Every construction project needs a contract. Thirty-one states and the District of Columbia require a written contract on all residential jobs: AR, AZ, CA, CT, DC, DE, HI, IL, IN, KY, LA, MA, MD, ME, MI, MS, ND, NH, NJ, NV, NY, OH, OR, PA, RI, TN, TX, VA, VT, WI, WV and WY.
Twelve states don’t require a written agreement but do require that the contractor deliver a set of written notices or disclosures before work starts: AK, AL, FL, GA, ID, KS, MN, MO, MT, OK, SD and WA.
And the other seven states? You still have to provide the written Federal 3-day right to cancel on nearly any residential job.
What Happens Without a Contract?
I’ll let a New Jersey case decided last month frame my answer.
Sharon Park planned to move from Illinois to New Jersey and bought a condo in Cresskill, NJ. The unit needed some work. Sharon called a local design and remodeling company, Kuken LLC. Kuken recommended new flooring, new kitchen cabinets, remodel of the master bathroom and painting throughout. That was July, 2017.
On August 10, Sharon visited the Kuken showroom to review sample cabinets, flooring, and paints. She liked what she saw. Two weeks later, Sharon returned to the showroom and made her selections. A week after that, Sharon and Kuken met again to review the estimate — $34,380. Sharon gave her OK to proceed and wrote two checks, the first for $9,523 with a memo “cabinets”. The second check was for $9,000 and included a note, “deposit”. She also gave Kuken keys to the condo so work could proceed while she was gone. Completion was to be by the end of October.
All this was perfectly routine — except for one minor detail. There was no signed contract. What should have been a short, easy project became an expensive odyssey. And it’s still not finished. I’ll explain.
New Jersey requires a written contract for any home improvement project over $500. The contract has to include specific disclosures. Penalty for failure to comply: Refund of all money collected or treble damages plus legal fees. And it’s always the contractor that pays. The owner has no obligation to sign a valid contract.
Kuken started by removing several cabinet doors as samples. Days later, Sharon sent a message asking for a change: “If the bathroom remodel is going to take several months then I would rather just replace the vanity in that bathroom . . . and just get kitchen cabinets, floors, and paint done.” Keuken agreed to send a new estimate covering just what Sharon wanted.
Four days later, Sharon and Kuken met again at the showroom. Kuken assured Sharon that they would send a new estimate. The job would be finished on time.
As of September 25, there still wasn’t any written contract. But Sharon and Kuken worked together on an application to her home owners’ association. Sharon needed permission to begin work. Kuken supplied the liability certificate required by the HOA. The following day, Sharon advised Kuken that the application had been approved and asked once again for a final estimate. Kuken sent the “final”’ estimate three days later – but still no contract.
In a conference call two days later, Sharon complained that the “final” estimate didn’t mention paint or primer. Kuken offered to correct the estimate and promised that work would be completed by the end of October.
Two days later, Kuken called to say they couldn’t meet the October completion date. Work wouldn’t be done until the end of November. Sharon threatened to cancel the project. Kuken explained that Sharon couldn’t cancel now. The doors were already on order and would arrive by October 6, 2017. Installation was scheduled for October 11. Sharon accepted the new schedule but cancelled the flooring and painting part of the job – reducing her cost by $7,194.70. And she wanted a new estimate.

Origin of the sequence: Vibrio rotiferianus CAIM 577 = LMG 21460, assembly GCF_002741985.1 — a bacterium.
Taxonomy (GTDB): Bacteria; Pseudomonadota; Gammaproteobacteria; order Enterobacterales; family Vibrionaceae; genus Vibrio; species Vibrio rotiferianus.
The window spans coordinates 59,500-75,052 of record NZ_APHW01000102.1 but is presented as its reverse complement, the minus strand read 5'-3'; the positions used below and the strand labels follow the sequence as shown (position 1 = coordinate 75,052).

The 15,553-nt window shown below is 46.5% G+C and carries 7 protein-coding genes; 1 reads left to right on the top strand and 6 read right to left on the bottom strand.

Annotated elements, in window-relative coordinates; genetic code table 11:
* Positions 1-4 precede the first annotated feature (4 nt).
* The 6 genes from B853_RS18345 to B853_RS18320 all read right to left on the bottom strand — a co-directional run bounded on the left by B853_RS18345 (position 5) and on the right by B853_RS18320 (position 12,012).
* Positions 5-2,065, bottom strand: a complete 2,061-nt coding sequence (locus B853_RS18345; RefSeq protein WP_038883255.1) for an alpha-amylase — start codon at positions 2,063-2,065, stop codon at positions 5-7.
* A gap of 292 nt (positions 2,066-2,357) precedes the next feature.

Kuken sent the new estimate on October 3, 2017 – but still no contract. According to Sharon, this new estimate still wasn’t right. She wanted another estimate for just the cabinet doors.
Kuken responded with two options: The first was to install the cabinet doors and issue a refund for $7,310.83. The second option was to deliver the cabinet doors and hardware and refund $8,810.63. Sharon agreed to the first option if work would be done by October 13, 2017. She refused to sign anything that did “not have [that] level of detail.”
On October 5, Kuken sent a new estimate, including a note that delay was possible, depending on the schedule of the manufacturer. Sharon crossed out that language, added her signature and returned the amended estimate. Kuken didn’t like that, insisting on a signed copy of the estimate without any deletions. Sharon never signed the revised estimate.
Here Come the Lawyers
On October 12, Sharon’s attorney sent a letter to Kuken demanding refund of the full $18,523. Now Kuken needed a lawyer. Kuken’s legal counsel recommended limiting contact with Sharon and advised against returning anything to her.
As I’ve said before in this space. When the job goes bad, you better have a good contract. Kuken had no contract at all.
What came next was three years of litigation in New Jersey courts. The trial court awarded Sharon $72,569, including treble damages, attorney’s fees and costs. Kuken appealed. The appellate court affirmed that judgment in part, vacated it in part and remanded the case back to the trial court for further proceedings. That’s where the case of Park v Kuken LLP is today, more than four years after work started.
Be aware: Any job without a contract can morph into a slow-motion train wreck. Don’t let your next project run off the rails. Lock in the price and terms before lifting that first tool. Construction Contract Writer does that — and meets legal standards of all 50 states. The trial version is free.